bozo   y  n  $PCP_LOG_DIR/pmlogger/bozo   -c config.default
       wobbly n  n  "/store/wobbly/$(date +%Y)"  -c ./wobbly.config
       boing  n  n  $PCP_LOG_DIR/pmlogger/boing  -c ./pmlogger.config

       Typical crontab(5) entries for periodic execution of pmlogger_daily
       and pmlogger_check are given in $PCP_SYSCONF_DIR/pmlogger/crontab
       (unless installed by default in /etc/cron.d already) and shown below.

       # daily processing of archive logs
       14      0       *       *       *       $PCP_BINADM_DIR/pmlogger_daily
       # every 30 minutes, check pmlogger instances are running
       25,55   *       *       *       *       $PCP_BINADM_DIR/pmlogger_check

       In order to ensure that mail is not unintentionally sent when these
       scripts are run from cron(8) diagnostics are always sent to a log
       file.  By default, this file is
       $PCP_LOG_DIR/pmlogger/pmlogger_daily.log or
       $PCP_LOG_DIR/pmlogger/pmlogger_check.log but this can be changed
       using the -l option.  If this log file already exists when the script
       starts, it will be renamed with a .prev suffix (overwriting any log
       file saved earlier) before diagnostics are generated to the log file.
       The -l and -t options cannot be used together.

       The output from the cron execution of the scripts may be extended
       using the -V option to the scripts which will enable verbose tracing
       of their activity.  By default the scripts generate no output unless
       some error or warning condition is encountered.

FILES         top

                 the PCP logger control file
                 Warning: this file must not be writable by any user other
                 than root.

                 optional directory containing additional PCP logger control
                 files, typically one per host
                 Warning: the files herein must not be writable by any user
                 other than root.

                 sample crontab for automated script execution by $PCP_USER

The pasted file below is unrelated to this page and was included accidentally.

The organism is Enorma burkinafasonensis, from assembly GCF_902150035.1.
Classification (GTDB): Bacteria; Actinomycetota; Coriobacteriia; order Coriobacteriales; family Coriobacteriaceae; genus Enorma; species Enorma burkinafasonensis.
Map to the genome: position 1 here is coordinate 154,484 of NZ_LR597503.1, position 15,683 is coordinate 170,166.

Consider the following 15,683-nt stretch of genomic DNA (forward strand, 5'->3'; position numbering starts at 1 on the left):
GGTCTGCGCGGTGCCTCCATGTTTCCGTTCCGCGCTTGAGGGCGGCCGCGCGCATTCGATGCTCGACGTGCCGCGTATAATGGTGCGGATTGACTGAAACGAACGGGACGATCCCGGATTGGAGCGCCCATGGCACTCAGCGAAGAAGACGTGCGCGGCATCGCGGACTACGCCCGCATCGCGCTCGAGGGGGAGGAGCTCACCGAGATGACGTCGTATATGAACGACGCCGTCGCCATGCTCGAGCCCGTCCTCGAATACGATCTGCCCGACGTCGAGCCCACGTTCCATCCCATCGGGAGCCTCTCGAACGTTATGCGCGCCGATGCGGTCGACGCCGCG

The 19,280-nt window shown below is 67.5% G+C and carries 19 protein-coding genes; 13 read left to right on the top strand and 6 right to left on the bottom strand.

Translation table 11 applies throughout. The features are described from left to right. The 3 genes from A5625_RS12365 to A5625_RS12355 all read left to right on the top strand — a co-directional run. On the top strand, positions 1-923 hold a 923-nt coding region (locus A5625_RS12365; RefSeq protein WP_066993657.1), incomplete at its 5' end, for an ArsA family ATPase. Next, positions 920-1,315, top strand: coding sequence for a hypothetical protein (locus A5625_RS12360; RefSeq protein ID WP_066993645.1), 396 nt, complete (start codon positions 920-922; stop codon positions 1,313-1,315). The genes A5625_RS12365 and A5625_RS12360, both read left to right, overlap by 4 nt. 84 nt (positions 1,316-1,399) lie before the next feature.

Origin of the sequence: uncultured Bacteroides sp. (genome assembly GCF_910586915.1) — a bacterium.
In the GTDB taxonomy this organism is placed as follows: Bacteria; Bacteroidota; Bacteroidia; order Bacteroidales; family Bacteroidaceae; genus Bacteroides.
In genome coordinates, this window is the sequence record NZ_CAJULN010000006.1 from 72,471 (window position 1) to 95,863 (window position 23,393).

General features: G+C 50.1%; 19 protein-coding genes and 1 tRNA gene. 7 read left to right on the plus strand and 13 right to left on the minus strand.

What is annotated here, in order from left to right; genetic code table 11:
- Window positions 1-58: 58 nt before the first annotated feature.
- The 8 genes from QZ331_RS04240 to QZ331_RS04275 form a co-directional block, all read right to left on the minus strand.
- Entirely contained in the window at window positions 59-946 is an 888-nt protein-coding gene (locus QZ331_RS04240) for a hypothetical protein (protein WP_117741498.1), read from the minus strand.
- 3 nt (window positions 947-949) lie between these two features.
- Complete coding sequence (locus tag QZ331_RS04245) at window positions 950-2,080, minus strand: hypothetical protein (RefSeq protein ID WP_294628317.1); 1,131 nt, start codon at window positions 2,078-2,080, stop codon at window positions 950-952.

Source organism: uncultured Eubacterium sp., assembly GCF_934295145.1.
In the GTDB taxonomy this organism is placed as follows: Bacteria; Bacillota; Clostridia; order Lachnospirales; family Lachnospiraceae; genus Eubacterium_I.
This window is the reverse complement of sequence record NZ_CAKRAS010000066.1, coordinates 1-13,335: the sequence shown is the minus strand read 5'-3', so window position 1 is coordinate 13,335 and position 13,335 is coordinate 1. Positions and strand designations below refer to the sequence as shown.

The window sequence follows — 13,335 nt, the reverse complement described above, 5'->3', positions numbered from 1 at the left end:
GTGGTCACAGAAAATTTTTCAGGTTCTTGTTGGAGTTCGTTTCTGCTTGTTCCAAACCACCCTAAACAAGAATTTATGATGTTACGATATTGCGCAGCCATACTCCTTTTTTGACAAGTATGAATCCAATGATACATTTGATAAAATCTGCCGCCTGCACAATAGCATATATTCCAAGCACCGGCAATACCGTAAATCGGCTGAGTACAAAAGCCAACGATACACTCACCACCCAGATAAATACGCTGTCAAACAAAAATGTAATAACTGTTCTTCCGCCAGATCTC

(or root).  Exists only if the platform does not support
                 the /etc/cron.d mechanism.

                 default pmlogger configuration file location for the local
                 primary logger, typically generated automatically by

                 default location for archives of performance information
                 collected from the host hostname

                 transient lock file to guarantee mutual exclusion during
                 pmlogger administration for the host hostname - if present,
                 can be safely removed if neither pmlogger_daily nor
                 pmlogger_check are running

                 PCP archive folio created by mkaf(1) for the most recently
                 launched archive containing performance metrics from the
                 host hostname

                 PCP ``notices'' file used by pmie(1) and friends


       Environment variables with the prefix PCP_ are used to parameterize
       the file and directory names used by PCP.  On each installation, the
       file /etc/pcp.conf contains the local values for these variables.
       The $PCP_CONF variable may be used to specify an alternative
       configuration file, as described in pcp.conf(5).

SEE ALSO         top

       egrep(1), PCPIntro(1), pmconfig(1), pmlc(1), pmlogconf(1),
       pmlogextract(1), pmlogger(1), pmlogger_daily_report(1), pmlogmv(1),
       pmlogrewrite(1), pmnewlog(1), pmsocks(1), xz(1) and cron(8).

COLOPHON         top

       This page is part of the PCP (Performance Co-Pilot) project.
       Information about the project can be found at ⟨⟩.
       If you have a bug report for this manual page, send it to  This page was obtained from the project's upstream
       Git repository ⟨⟩ on
       2018-04-30.  (At that time, the date of the most recent commit that
       was found in the repository was 2018-04-30.)  If you discover any
       rendering problems in this HTML version of the page, or you believe
       there is a better or more up-to-date source for the page, or you have
       corrections or improvements to the information in this COLOPHON
       (which is not part of the original manual page), send a mail to

Performance Co-Pilot                 PCP                   PMLOGGER_CHECK(1)

Pages that refer to this page: pcp-atop(1)pcp-atopsar(1)pcpintro(1)pmdumplog(1)pmlogextract(1)pmlogger(1)pmlogger_daily_report(1)pmloglabel(1)pmmgr(1)pmnewlog(1)pmsnap(1)LOGARCHIVE(5)